Countryside and Rights of Way Bill

Part of the debate – in the House of Lords at 3:45 pm on 1st November 2000.

Alert me about debates like this

Photo of Viscount Brookeborough Viscount Brookeborough Crossbench 3:45 pm, 1st November 2000

My Lords, first, I apologise for not having been here for the earlier stages of the Bill. I support these amendments. At my home, groups of people ask permission to walk across our land and on many occasions we permit them to do so. However, people must be kept away from standing crops of hay which are to be cut for silage. Many people wonder what happens to the crops if they are walked on. Quite simply, they end up on the ground and the machinery cannot pick them up.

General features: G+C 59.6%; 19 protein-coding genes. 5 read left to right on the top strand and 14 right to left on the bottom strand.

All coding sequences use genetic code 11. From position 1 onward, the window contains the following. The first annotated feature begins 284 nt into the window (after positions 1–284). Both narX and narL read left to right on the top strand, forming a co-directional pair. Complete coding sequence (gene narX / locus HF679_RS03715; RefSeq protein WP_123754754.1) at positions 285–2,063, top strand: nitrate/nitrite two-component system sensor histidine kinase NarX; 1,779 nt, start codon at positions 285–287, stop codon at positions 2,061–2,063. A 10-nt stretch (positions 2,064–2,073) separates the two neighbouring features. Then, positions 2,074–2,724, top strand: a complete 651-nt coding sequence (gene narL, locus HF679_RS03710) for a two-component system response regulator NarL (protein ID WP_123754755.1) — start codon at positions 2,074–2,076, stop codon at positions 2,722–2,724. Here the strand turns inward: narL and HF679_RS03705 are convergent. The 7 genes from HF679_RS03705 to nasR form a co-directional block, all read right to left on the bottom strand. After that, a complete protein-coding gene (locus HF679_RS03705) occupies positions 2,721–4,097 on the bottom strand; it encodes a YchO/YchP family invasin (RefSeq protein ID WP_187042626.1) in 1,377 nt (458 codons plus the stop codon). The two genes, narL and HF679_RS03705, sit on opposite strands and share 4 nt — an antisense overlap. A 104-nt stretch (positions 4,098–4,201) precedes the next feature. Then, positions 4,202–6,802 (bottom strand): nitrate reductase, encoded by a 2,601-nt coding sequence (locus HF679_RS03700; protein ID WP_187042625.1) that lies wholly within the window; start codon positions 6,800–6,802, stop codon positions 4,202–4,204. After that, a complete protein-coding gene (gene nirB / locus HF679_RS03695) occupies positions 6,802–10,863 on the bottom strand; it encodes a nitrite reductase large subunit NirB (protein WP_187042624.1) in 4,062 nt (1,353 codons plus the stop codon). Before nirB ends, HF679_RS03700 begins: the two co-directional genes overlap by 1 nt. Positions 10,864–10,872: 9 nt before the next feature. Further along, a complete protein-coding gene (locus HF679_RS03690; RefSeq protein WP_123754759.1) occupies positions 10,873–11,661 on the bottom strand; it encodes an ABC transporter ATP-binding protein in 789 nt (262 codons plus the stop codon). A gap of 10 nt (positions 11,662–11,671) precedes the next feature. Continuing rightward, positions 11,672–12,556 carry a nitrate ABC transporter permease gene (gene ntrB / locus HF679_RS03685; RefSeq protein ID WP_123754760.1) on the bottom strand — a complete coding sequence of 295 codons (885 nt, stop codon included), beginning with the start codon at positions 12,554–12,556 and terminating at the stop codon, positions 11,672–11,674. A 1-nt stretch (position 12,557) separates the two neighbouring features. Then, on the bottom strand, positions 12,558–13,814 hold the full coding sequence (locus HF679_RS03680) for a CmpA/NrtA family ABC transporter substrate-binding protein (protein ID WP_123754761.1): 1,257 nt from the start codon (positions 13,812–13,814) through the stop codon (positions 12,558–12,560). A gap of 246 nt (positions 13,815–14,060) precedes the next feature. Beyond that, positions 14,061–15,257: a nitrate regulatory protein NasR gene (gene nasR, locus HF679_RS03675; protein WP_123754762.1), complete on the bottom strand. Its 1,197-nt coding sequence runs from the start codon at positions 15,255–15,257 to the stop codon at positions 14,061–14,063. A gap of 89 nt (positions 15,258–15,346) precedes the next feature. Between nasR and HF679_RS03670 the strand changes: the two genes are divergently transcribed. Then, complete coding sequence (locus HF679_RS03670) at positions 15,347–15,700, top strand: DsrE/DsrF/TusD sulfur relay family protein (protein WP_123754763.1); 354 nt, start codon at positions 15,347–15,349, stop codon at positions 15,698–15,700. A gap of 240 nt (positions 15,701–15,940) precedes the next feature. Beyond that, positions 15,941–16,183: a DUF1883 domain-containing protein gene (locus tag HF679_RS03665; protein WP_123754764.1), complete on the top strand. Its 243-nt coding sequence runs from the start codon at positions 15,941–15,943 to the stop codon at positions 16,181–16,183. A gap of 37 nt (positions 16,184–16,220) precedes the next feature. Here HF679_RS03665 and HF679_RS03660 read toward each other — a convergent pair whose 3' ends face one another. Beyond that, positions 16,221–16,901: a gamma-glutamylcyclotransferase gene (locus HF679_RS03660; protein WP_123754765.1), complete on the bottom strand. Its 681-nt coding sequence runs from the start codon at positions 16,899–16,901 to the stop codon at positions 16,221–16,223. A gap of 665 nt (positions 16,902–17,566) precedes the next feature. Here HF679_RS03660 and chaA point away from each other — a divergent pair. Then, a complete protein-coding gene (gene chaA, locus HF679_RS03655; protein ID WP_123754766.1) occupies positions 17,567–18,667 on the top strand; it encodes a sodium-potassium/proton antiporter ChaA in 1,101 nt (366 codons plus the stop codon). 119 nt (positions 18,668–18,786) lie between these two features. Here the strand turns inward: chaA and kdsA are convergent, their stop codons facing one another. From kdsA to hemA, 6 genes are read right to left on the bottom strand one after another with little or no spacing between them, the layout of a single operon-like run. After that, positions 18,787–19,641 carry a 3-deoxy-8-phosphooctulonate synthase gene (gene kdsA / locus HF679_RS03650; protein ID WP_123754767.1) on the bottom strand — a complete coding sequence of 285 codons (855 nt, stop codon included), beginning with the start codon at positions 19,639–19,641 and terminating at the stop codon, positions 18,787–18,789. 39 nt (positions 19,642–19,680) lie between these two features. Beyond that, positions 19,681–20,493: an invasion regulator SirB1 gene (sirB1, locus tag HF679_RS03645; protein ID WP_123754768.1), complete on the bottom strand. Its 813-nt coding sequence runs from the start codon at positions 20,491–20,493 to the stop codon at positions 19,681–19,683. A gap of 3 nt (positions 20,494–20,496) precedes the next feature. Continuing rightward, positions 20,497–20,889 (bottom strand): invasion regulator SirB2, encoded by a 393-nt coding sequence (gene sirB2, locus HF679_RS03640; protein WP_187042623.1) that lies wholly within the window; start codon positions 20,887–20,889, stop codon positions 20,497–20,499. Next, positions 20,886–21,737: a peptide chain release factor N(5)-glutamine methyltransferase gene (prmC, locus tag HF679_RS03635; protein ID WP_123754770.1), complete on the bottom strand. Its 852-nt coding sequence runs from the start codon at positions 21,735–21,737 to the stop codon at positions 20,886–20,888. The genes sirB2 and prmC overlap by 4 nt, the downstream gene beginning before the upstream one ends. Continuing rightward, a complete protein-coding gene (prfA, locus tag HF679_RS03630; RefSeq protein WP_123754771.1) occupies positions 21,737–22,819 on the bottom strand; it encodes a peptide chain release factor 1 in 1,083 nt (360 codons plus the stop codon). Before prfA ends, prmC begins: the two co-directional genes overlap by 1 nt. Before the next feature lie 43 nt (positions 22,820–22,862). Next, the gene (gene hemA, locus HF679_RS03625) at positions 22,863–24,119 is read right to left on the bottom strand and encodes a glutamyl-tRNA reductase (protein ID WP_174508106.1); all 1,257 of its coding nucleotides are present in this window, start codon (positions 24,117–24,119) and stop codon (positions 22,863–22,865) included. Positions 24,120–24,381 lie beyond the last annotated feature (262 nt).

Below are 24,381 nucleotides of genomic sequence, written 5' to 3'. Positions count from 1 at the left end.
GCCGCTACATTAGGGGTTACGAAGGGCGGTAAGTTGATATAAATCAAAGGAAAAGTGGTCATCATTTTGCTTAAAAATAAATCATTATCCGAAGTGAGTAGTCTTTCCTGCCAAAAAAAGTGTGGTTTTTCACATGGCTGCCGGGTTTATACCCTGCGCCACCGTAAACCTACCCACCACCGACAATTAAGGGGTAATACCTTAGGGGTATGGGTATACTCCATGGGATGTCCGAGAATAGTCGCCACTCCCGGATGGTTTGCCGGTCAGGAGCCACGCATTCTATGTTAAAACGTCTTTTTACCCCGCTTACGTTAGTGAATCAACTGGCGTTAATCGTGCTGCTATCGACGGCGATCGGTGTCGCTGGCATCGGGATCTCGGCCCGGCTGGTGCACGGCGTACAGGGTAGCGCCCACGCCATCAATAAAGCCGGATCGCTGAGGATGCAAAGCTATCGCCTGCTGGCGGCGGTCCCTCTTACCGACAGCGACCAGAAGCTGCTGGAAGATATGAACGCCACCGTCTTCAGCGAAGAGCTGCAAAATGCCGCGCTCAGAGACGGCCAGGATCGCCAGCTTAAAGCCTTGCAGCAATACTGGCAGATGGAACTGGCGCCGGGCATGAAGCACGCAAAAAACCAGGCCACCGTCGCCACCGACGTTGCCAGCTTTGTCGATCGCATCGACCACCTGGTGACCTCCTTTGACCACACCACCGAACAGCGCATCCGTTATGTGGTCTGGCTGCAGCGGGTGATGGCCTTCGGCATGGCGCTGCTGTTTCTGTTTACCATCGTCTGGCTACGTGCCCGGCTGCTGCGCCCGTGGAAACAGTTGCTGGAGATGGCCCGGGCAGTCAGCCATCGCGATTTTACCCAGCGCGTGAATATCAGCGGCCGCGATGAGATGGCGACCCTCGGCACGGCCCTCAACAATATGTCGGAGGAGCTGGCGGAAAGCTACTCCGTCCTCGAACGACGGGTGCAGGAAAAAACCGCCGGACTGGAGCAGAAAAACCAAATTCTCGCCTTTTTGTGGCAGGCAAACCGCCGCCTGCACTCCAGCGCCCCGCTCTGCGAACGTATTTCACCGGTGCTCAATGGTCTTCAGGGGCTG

Although normally seen in grain, an indication of the damage that is done can be seen when flying into London airport in the summer over areas where standing grain grows in fields close to houses. It is possible to see from the air the amount of damage that is caused, even in areas where people do not necessarily have a right of access. One can see the damage caused to great swathes of crops which have been tracked through, let alone the damage created by crop circles. If one flies over the affected area a few weeks later after the crops have been cut, it is possible to see areas which have been left uncut purely because people have wandered through them. Therefore, I support the amendments.